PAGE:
Calculating appropriate earnings is often a problem when correcting a plan failure. When it is not possible to make a precise calculation of the correction amount that the participant actually would have received, EPCRS allows reasonable estimates. In a welcomed clarification, Rev. Proc. 2008-50 expressly permits use of the Department of Labor’s online earnings calculator to determine a reasonable interest rate to estimate investment results.

Another small but welcome change in Rev. Proc. 2008-50 is an increase in the de minimis threshold for corrections to distributions. Employers need not make distributions of $75 or less per participant if the cost of the distribution would exceed the amount the participant receives.

The updated EPCRS also includes some important excise tax relief for certain distributions. For example, overpayments that are rolled into an IRA are subject to an excise tax. However, the IRS has the discretion to not impose this excise tax going forward if an overpayment plus applicable earnings is returned to the plan from the IRA by the recipient. Rev. Proc. 2008-50 also contains limited relief from excise taxes associated with premature distributions and the failure to make minimum required distributions.

Liberalized Self-Correction Program Standards

SCP is the most desirable EPCRS correction program, as it does not require any IRS filing or fee. The recent revisions to EPCRS further liberalize the use of SCP by extending the period for self-correction. The general rule continues to be that self-corrections of “significant” operational failures must be substantially complete by the end of the second plan year after the plan year in which the failure occurred (i.e., the “correction period”). The revised EPCRS considers a correction to be “substantially complete” at two points:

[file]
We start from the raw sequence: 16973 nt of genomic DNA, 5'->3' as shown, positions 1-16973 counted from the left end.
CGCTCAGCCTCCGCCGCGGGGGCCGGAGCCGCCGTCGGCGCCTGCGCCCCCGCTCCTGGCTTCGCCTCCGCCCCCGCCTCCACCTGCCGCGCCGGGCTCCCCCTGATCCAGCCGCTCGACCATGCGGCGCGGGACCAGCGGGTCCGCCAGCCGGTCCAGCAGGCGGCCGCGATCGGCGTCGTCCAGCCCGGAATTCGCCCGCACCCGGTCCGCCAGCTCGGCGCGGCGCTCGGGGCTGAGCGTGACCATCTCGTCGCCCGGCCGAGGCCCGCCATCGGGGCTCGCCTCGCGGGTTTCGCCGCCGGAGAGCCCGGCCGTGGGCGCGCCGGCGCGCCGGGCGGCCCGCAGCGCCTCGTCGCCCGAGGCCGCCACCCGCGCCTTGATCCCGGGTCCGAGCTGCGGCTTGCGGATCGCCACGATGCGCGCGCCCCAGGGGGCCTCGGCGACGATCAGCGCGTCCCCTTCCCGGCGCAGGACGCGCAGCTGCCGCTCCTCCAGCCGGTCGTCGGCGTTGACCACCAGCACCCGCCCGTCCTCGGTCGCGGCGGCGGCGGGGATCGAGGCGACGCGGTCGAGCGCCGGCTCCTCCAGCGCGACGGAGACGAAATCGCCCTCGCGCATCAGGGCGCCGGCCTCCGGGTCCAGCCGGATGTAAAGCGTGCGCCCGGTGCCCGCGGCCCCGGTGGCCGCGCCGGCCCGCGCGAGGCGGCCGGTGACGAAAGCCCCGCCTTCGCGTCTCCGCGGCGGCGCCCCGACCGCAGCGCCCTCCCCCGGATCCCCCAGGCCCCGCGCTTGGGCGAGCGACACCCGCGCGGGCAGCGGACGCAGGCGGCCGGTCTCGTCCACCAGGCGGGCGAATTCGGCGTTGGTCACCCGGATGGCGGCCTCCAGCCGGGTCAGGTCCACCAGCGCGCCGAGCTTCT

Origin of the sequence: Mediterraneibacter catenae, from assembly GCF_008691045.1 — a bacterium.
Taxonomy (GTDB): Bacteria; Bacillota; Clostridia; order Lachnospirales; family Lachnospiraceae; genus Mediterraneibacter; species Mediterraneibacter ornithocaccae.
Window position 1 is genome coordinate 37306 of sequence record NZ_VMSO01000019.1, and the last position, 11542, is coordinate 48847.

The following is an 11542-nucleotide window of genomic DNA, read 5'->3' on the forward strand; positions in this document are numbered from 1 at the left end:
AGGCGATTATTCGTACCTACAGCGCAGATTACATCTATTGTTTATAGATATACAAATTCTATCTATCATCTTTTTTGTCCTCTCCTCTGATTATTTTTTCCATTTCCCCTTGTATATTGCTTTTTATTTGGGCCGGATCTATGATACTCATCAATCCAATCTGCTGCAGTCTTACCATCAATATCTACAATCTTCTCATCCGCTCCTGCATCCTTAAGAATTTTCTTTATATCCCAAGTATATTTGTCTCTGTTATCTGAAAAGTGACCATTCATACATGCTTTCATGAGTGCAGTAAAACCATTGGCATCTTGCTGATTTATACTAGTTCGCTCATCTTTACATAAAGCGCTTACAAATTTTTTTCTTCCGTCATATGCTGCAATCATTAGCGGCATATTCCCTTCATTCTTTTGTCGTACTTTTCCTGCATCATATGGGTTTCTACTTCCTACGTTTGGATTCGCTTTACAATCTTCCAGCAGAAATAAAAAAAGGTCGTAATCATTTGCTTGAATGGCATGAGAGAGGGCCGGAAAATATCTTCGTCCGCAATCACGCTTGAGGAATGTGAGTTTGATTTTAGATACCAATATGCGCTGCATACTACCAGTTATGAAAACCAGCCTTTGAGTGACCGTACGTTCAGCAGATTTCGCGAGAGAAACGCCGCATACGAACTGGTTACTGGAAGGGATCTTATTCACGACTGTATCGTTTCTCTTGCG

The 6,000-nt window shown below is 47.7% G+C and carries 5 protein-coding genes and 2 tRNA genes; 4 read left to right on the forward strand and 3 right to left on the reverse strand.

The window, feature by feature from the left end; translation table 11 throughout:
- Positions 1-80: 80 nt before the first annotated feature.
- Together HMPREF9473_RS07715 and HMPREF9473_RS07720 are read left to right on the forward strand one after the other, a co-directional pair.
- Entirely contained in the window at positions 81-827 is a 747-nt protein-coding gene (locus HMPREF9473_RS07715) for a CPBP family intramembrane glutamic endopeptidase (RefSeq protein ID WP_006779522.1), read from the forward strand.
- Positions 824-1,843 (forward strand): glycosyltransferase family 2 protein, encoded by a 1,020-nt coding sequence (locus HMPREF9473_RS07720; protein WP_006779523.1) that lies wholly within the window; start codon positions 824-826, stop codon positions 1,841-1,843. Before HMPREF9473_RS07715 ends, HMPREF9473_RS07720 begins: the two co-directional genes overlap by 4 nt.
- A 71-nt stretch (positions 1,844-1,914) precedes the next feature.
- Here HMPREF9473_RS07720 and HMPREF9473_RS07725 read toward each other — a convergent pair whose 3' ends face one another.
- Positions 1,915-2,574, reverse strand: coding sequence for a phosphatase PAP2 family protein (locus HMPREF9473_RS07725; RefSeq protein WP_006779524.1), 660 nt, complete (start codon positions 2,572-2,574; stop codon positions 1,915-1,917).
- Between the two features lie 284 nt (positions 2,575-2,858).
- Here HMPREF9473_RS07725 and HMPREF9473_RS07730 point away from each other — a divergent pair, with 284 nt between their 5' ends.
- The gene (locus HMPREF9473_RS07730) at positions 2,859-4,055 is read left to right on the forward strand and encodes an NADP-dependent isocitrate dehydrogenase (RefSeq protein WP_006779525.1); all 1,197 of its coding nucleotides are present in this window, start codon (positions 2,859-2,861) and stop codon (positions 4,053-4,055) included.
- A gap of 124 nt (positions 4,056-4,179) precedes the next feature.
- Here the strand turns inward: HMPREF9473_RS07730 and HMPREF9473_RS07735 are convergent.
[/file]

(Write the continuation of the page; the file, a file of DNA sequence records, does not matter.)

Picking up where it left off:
• When the correction is made during the correction period for as little as 65 percent of the affected participants with the remaining corrections made in a diligent manner; or
  • When an employer has initiated a correction during the correction period in a way that shows the employer is committed to completing the correction as expeditiously as practicable and the correction is completed within 120 days after the end of the correction period.

Rev. Proc. 2008-50 also permits employers to use SCP to correct certain operational failures through plan amendments as long as the plan’s determination letter application is submitted before the end of its applicable remedial amendment period. Certain Code Section 401(a)(17) compensation limit violations and errors involving the early inclusion of certain eligible employees may be corrected in this manner. Plan amendments under SCP can also be used to provide for hardship distributions or loans where such distributions were made but no plan provision authorizing them existed.

Streamlined Voluntary Correction Program Applications

Where a VCP filing is still necessary, the revised EPCRS makes filings for many common failures easier. Streamlined application procedures are available for failures such as certain late amendments, plan loans, employer eligibility, excess elective deferrals and minimum required distributions. According to IRS representatives, a streamlined application often can be processed in a matter of weeks, rather than the six to nine months common with other VCP applications. For situations that require a regular VCP filing not covered by the streamlined application, Rev. Proc. 2008-50 also includes an updated model application that should speed processing.

Periodically reviewing plan administration and procedures, and annually reviewing plan documentation and updating as necessary, are still the keys to ensuring that a qualified plan maintains its tax-advantaged status. But when an error occurs requiring IRS involvement, the updated EPCRS should generally make it simpler and faster to get a plan back into legal compliance.

For further information or help analyzing the impact of the revised EPCRS procedures or addressing errors that may occur in the administration of qualified plans, please contact any member of the McGuireWoods Employee Benefits or Labor & Employment teams.